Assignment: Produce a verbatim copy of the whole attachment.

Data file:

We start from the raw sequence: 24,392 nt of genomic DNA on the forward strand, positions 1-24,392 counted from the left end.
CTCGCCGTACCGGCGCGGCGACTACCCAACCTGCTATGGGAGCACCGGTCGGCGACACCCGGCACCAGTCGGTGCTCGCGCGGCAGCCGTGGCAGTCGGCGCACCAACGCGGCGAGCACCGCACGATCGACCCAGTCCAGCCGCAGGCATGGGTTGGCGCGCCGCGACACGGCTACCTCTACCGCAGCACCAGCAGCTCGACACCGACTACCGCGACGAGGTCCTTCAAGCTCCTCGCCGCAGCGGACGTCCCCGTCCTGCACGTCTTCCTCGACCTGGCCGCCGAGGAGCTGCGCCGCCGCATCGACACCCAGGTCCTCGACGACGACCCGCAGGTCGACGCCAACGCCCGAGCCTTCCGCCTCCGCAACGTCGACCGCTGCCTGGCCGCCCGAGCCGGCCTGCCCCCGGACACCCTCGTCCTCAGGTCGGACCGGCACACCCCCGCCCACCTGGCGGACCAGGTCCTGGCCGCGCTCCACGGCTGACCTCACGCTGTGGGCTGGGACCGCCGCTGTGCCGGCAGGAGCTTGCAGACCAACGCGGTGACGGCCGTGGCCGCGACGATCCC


We start from the raw sequence: 24,392 nt of genomic DNA on the forward strand, positions 1-24,392 counted from the left end.
CTCGCCGTACCGGCGCGGCGACTACCCAACCTGCTATGGGAGCACCGGTCGGCGACACCCGGCACCAGTCGGTGCTCGCGCGGCAGCCGTGGCAGTCGGCGCACCAACGCGGCGAGCACCGCACGATCGACCCAGTCCAGCCGCAGGCATGGGTTGGCGCGCCGCGACACGGCTACCTCTACCGCAGCACCAGCAGCTCGACACCGACTACCGCGACGAGGTCCTTCAAGCTCCTCGCCGCAGCGGACGTCCCCGTCCTGCACGTCTTCCTCGACCTGGCCGCCGAGGAGCTGCGCCGCCGCATCGACACCCAGGTCCTCGACGACGACCCGCAGGTCGACGCCAACGCCCGAGCCTTCCGCCTCCGCAACGTCGACCGCTGCCTGGCCGCCCGAGCCGGCCTGCCCCCGGACACCCTCGTCCTCAGGTCGGACCGGCACACCCCCGCCCACCTGGCGGACCAGGTCCTGGCCGCGCTCCACGGCTGACCTCACGCTGTGGGCTGGGACCGCCGCTGTGCCGGCAGGAGCTTGCAGACCAACGCGGTGACGGCCGTGGCCGCGACGATCCC